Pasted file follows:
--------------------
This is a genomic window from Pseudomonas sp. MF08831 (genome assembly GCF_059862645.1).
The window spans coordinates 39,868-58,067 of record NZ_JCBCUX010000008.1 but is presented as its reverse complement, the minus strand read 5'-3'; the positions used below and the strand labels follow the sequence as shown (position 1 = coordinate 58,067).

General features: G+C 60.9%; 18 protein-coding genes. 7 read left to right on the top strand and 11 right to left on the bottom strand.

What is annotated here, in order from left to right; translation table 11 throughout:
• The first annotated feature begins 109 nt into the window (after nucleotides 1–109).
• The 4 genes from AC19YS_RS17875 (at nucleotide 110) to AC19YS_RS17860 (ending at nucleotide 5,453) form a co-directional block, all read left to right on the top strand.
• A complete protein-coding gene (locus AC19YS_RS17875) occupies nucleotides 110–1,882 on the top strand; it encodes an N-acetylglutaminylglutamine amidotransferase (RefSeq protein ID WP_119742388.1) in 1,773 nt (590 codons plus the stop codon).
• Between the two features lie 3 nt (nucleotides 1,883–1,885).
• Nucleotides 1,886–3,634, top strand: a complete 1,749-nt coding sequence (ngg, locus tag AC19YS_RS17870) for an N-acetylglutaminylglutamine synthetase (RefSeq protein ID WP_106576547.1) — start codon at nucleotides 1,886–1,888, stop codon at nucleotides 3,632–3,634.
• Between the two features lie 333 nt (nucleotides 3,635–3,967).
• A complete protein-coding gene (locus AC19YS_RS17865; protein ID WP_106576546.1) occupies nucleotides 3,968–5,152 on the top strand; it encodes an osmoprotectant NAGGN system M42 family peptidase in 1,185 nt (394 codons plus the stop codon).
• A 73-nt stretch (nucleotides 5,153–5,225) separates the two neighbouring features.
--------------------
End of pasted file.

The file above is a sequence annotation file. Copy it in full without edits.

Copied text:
This is a genomic window from Pseudomonas sp. MF08831 (genome assembly GCF_059862645.1).
The window spans coordinates 39,868-58,067 of record NZ_JCBCUX010000008.1 but is presented as its reverse complement, the minus strand read 5'-3'; the positions used below and the strand labels follow the sequence as shown (position 1 = coordinate 58,067).

General features: G+C 60.9%; 18 protein-coding genes. 7 read left to right on the top strand and 11 right to left on the bottom strand.

What is annotated here, in order from left to right; translation table 11 throughout:
• The first annotated feature begins 109 nt into the window (after nucleotides 1–109).
• The 4 genes from AC19YS_RS17875 (at nucleotide 110) to AC19YS_RS17860 (ending at nucleotide 5,453) form a co-directional block, all read left to right on the top strand.
• A complete protein-coding gene (locus AC19YS_RS17875) occupies nucleotides 110–1,882 on the top strand; it encodes an N-acetylglutaminylglutamine amidotransferase (RefSeq protein ID WP_119742388.1) in 1,773 nt (590 codons plus the stop codon).
• Between the two features lie 3 nt (nucleotides 1,883–1,885).
• Nucleotides 1,886–3,634, top strand: a complete 1,749-nt coding sequence (ngg, locus tag AC19YS_RS17870) for an N-acetylglutaminylglutamine synthetase (RefSeq protein ID WP_106576547.1) — start codon at nucleotides 1,886–1,888, stop codon at nucleotides 3,632–3,634.
• Between the two features lie 333 nt (nucleotides 3,635–3,967).
• A complete protein-coding gene (locus AC19YS_RS17865; protein ID WP_106576546.1) occupies nucleotides 3,968–5,152 on the top strand; it encodes an osmoprotectant NAGGN system M42 family peptidase in 1,185 nt (394 codons plus the stop codon).
• A 73-nt stretch (nucleotides 5,153–5,225) separates the two neighbouring features.